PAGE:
Scottish Government would accept UK Government cash for dualling A9
The Scottish Government would welcome cash from the UK Government to help dual the A9 but would want that funding to come via the block grant, a spokesperson for the first minister has said.
The comments come after Prime Minister Rishi Sunak confirmed the plan to extend HS2 to Manchester had been scrapped, with the money to be invested in a new ‘Network North’ package.
The Scottish Conservatives have called for the cash which will flow to Scotland as a result of this investment to be used to “urgently upgrade” the A9.
And leader Douglas Ross hinted at conference earlier this week that he would lobby the UK Government for direct investment in that road and the A96 if the Scottish Government did not move quickly enough.
Asked whether First Minister Humza Yousaf would welcome cash from the UK Government for this purpose, his spokesperson said: “In general terms, of course we always accept more funding for Scotland.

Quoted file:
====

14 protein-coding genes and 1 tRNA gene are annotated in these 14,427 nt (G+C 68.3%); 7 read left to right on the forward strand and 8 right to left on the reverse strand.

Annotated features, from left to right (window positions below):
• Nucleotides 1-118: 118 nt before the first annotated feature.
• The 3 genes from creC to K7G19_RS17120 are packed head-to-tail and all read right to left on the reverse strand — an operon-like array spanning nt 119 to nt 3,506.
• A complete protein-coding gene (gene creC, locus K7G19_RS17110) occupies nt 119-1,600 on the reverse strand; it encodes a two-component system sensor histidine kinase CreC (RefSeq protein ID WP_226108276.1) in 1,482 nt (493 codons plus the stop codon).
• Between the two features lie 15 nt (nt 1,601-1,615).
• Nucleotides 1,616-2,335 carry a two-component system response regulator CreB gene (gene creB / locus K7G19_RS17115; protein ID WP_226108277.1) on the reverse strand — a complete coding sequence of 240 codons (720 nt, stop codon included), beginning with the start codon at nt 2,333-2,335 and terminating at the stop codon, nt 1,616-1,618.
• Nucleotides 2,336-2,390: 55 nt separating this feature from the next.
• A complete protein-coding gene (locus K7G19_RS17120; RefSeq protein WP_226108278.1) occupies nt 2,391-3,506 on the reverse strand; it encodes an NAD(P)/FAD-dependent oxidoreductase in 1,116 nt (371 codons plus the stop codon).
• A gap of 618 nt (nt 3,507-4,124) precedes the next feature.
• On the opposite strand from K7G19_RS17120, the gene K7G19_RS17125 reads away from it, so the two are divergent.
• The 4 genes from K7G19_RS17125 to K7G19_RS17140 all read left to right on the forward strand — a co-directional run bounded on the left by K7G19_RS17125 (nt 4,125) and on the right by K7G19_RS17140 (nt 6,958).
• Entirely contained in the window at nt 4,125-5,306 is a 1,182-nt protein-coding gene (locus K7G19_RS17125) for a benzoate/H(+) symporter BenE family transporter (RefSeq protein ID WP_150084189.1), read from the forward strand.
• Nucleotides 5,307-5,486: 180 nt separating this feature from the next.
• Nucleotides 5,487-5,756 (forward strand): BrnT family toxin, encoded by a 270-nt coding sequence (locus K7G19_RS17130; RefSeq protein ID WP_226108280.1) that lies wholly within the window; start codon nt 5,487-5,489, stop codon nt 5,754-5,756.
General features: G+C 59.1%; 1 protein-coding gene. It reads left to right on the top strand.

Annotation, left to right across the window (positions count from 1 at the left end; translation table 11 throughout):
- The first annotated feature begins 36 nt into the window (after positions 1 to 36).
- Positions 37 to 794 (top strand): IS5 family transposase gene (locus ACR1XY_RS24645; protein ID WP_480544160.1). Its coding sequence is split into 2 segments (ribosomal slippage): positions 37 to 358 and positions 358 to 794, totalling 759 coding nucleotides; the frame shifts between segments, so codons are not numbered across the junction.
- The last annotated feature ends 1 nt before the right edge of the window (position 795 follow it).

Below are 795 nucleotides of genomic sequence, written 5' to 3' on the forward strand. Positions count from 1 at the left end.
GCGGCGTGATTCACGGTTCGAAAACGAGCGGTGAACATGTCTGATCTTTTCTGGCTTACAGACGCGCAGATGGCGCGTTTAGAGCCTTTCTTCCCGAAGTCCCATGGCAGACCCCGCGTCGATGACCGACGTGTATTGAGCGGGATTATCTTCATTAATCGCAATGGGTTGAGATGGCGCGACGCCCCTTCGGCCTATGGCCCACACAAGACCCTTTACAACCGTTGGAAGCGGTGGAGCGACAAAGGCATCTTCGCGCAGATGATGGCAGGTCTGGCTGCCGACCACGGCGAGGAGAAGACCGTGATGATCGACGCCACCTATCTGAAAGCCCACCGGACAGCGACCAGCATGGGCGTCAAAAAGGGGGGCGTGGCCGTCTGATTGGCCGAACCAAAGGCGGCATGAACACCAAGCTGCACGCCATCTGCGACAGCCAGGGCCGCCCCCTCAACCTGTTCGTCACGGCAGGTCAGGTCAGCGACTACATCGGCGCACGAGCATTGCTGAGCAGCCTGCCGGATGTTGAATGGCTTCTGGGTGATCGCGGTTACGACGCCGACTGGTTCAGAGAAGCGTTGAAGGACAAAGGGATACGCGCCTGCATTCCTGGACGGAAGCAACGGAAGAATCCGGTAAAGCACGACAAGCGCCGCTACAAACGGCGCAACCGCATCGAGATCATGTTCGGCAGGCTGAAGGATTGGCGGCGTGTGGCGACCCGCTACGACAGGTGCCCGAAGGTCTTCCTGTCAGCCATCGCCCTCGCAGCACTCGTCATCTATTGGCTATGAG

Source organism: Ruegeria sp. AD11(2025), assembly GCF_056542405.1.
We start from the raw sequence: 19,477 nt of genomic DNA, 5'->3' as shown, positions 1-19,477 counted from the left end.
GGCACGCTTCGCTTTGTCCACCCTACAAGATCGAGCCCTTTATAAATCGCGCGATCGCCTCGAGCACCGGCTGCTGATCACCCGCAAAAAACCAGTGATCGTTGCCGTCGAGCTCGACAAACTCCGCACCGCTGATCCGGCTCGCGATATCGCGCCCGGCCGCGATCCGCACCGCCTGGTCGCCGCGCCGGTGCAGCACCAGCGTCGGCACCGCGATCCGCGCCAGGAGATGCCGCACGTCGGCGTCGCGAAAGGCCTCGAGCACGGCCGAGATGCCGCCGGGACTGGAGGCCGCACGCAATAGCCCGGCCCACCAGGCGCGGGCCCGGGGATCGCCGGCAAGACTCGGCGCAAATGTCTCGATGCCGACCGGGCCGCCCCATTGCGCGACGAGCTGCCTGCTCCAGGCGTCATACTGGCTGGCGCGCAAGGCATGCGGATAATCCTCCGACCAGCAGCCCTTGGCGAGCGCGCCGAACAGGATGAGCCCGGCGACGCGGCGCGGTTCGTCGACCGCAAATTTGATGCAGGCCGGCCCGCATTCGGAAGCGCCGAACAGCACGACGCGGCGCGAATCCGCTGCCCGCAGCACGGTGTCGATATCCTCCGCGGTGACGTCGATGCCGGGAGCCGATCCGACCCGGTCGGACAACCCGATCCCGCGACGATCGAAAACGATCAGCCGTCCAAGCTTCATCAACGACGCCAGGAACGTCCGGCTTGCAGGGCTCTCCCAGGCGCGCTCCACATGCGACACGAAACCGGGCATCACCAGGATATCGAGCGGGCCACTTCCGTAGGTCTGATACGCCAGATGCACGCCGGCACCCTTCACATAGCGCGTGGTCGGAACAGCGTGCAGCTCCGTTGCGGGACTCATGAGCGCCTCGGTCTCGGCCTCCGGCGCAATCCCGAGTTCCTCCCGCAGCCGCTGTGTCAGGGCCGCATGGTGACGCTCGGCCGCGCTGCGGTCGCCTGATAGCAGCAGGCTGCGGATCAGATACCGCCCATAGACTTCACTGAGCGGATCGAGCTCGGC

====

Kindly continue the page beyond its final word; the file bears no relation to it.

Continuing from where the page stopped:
“But we’ve always been very clear that when it comes to funding projects for devolved issues, the money should come through the Scottish Parliament, and the Scottish Parliament and Scottish Government should decide how it’s funded.”
The A9 between Perth and Inverness was set to be fully dualled by 2025 but Scottish ministers have confirmed that will not happen.
The A96 between Inverness and Aberdeen was also meant to be dualled but work on that project has not started.
Former infrastructure minister Alex Neil this week told a parliamentary committee that the failure to dual both roads was “very damaging to the Scottish economy” and suggested the cost of doing so had likely gone up due to the delays.
The Scottish Government has said it is fully committed to dualling the A9 and making safety improvements to the A96.
The prime minister announced on Wednesday that the high-speed rail route between Birmingham and Manchester would no longer be built, but said the billions saved from that would be invested in rail links between norther cities, a “Midlands Rail Hub” and capping bus fares at £2 across England.
Labour said “almost all” of these schemes were not new investments.
It is not yet clear how much cash would come to Scotland via Barnett consequentials – the equation used to ensure devolved nations get a share of funding from investments in England.
The first minister’s spokesperson said the Scottish Government was “not aware of Barnett consequentials” as some of the transport projects “don’t even have timeframes”.